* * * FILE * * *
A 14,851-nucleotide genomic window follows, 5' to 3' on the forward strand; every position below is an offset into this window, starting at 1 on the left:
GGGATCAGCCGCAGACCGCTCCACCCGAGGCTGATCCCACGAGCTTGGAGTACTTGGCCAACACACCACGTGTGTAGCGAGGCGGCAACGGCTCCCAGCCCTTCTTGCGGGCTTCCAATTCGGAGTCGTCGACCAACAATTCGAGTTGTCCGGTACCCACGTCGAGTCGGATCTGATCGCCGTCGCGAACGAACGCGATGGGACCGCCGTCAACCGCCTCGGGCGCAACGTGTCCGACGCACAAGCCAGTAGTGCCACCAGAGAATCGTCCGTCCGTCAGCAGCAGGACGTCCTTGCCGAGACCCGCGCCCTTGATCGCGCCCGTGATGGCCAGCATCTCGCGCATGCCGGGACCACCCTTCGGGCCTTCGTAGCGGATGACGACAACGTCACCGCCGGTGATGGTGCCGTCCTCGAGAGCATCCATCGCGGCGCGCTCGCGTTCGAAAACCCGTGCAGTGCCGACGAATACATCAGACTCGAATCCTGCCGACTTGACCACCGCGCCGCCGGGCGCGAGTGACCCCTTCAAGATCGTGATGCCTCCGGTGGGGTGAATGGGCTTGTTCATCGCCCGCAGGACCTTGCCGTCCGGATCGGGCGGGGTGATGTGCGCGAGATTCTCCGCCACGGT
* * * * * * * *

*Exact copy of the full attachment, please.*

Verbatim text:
A 14,851-nucleotide genomic window follows, 5' to 3' on the forward strand; every position below is an offset into this window, starting at 1 on the left:
GGGATCAGCCGCAGACCGCTCCACCCGAGGCTGATCCCACGAGCTTGGAGTACTTGGCCAACACACCACGTGTGTAGCGAGGCGGCAACGGCTCCCAGCCCTTCTTGCGGGCTTCCAATTCGGAGTCGTCGACCAACAATTCGAGTTGTCCGGTACCCACGTCGAGTCGGATCTGATCGCCGTCGCGAACGAACGCGATGGGACCGCCGTCAACCGCCTCGGGCGCAACGTGTCCGACGCACAAGCCAGTAGTGCCACCAGAGAATCGTCCGTCCGTCAGCAGCAGGACGTCCTTGCCGAGACCCGCGCCCTTGATCGCGCCCGTGATGGCCAGCATCTCGCGCATGCCGGGACCACCCTTCGGGCCTTCGTAGCGGATGACGACAACGTCACCGCCGGTGATGGTGCCGTCCTCGAGAGCATCCATCGCGGCGCGCTCGCGTTCGAAAACCCGTGCAGTGCCGACGAATACATCAGACTCGAATCCTGCCGACTTGACCACCGCGCCGCCGGGCGCGAGTGACCCCTTCAAGATCGTGATGCCTCCGGTGGGGTGAATGGGCTTGTTCATCGCCCGCAGGACCTTGCCGTCCGGATCGGGCGGGGTGATGTGCGCGAGATTCTCCGCCACGGT